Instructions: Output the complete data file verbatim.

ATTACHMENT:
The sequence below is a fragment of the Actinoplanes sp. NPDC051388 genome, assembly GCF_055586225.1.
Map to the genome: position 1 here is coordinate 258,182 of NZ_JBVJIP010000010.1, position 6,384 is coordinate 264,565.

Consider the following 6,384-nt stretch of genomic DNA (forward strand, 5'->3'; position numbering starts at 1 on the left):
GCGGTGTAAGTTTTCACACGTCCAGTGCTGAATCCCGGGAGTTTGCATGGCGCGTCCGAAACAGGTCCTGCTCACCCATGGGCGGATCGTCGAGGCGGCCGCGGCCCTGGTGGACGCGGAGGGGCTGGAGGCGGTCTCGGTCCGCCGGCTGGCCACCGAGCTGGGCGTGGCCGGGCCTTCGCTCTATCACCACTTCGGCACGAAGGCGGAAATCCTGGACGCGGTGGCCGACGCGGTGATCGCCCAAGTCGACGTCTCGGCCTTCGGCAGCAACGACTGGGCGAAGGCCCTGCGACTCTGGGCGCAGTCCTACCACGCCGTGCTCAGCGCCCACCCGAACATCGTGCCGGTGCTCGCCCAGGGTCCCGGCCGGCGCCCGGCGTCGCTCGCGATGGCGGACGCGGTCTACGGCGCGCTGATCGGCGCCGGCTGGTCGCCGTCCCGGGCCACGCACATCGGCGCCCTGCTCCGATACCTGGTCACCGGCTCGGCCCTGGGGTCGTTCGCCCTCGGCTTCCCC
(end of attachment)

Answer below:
The sequence below is a fragment of the Actinoplanes sp. NPDC051388 genome, assembly GCF_055586225.1.
Map to the genome: position 1 here is coordinate 258,182 of NZ_JBVJIP010000010.1, position 6,384 is coordinate 264,565.

Consider the following 6,384-nt stretch of genomic DNA (forward strand, 5'->3'; position numbering starts at 1 on the left):
GCGGTGTAAGTTTTCACACGTCCAGTGCTGAATCCCGGGAGTTTGCATGGCGCGTCCGAAACAGGTCCTGCTCACCCATGGGCGGATCGTCGAGGCGGCCGCGGCCCTGGTGGACGCGGAGGGGCTGGAGGCGGTCTCGGTCCGCCGGCTGGCCACCGAGCTGGGCGTGGCCGGGCCTTCGCTCTATCACCACTTCGGCACGAAGGCGGAAATCCTGGACGCGGTGGCCGACGCGGTGATCGCCCAAGTCGACGTCTCGGCCTTCGGCAGCAACGACTGGGCGAAGGCCCTGCGACTCTGGGCGCAGTCCTACCACGCCGTGCTCAGCGCCCACCCGAACATCGTGCCGGTGCTCGCCCAGGGTCCCGGCCGGCGCCCGGCGTCGCTCGCGATGGCGGACGCGGTCTACGGCGCGCTGATCGGCGCCGGCTGGTCGCCGTCCCGGGCCACGCACATCGGCGCCCTGCTCCGATACCTGGTCACCGGCTCGGCCCTGGGGTCGTTCGCCCTCGGCTTCCCC